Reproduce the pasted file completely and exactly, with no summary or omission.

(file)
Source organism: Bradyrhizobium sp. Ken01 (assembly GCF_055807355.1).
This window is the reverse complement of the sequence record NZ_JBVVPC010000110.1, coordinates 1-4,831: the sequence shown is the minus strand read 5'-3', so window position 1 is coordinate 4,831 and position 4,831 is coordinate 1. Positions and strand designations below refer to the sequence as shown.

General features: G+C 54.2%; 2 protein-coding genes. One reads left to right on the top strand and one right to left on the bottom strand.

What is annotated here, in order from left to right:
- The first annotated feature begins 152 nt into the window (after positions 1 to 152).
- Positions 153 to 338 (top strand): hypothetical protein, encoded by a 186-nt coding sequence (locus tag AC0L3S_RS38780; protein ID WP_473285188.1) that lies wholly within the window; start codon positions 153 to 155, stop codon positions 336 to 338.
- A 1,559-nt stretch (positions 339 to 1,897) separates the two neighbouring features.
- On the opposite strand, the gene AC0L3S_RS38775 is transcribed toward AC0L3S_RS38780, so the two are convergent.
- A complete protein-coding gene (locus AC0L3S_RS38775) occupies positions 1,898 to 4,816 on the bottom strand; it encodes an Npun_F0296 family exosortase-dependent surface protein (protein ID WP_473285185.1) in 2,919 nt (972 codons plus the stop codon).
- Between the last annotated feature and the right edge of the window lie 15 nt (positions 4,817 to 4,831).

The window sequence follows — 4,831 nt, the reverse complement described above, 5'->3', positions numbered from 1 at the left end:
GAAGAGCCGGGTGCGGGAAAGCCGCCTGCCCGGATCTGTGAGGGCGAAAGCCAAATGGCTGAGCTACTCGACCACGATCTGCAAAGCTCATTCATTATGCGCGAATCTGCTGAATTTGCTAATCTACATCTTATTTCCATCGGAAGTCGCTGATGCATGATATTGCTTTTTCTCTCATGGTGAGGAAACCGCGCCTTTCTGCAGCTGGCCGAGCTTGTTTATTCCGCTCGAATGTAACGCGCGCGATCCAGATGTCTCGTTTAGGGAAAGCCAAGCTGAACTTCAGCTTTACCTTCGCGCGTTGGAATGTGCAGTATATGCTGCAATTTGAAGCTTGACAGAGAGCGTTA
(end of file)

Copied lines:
Source organism: Bradyrhizobium sp. Ken01 (assembly GCF_055807355.1).
This window is the reverse complement of the sequence record NZ_JBVVPC010000110.1, coordinates 1-4,831: the sequence shown is the minus strand read 5'-3', so window position 1 is coordinate 4,831 and position 4,831 is coordinate 1. Positions and strand designations below refer to the sequence as shown.

General features: G+C 54.2%; 2 protein-coding genes. One reads left to right on the top strand and one right to left on the bottom strand.

What is annotated here, in order from left to right:
- The first annotated feature begins 152 nt into the window (after positions 1 to 152).
- Positions 153 to 338 (top strand): hypothetical protein, encoded by a 186-nt coding sequence (locus tag AC0L3S_RS38780; protein ID WP_473285188.1) that lies wholly within the window; start codon positions 153 to 155, stop codon positions 336 to 338.
- A 1,559-nt stretch (positions 339 to 1,897) separates the two neighbouring features.
- On the opposite strand, the gene AC0L3S_RS38775 is transcribed toward AC0L3S_RS38780, so the two are convergent.
- A complete protein-coding gene (locus AC0L3S_RS38775) occupies positions 1,898 to 4,816 on the bottom strand; it encodes an Npun_F0296 family exosortase-dependent surface protein (protein ID WP_473285185.1) in 2,919 nt (972 codons plus the stop codon).
- Between the last annotated feature and the right edge of the window lie 15 nt (positions 4,817 to 4,831).

The window sequence follows — 4,831 nt, the reverse complement described above, 5'->3', positions numbered from 1 at the left end:
GAAGAGCCGGGTGCGGGAAAGCCGCCTGCCCGGATCTGTGAGGGCGAAAGCCAAATGGCTGAGCTACTCGACCACGATCTGCAAAGCTCATTCATTATGCGCGAATCTGCTGAATTTGCTAATCTACATCTTATTTCCATCGGAAGTCGCTGATGCATGATATTGCTTTTTCTCTCATGGTGAGGAAACCGCGCCTTTCTGCAGCTGGCCGAGCTTGTTTATTCCGCTCGAATGTAACGCGCGCGATCCAGATGTCTCGTTTAGGGAAAGCCAAGCTGAACTTCAGCTTTACCTTCGCGCGTTGGAATGTGCAGTATATGCTGCAATTTGAAGCTTGACAGAGAGCGTTA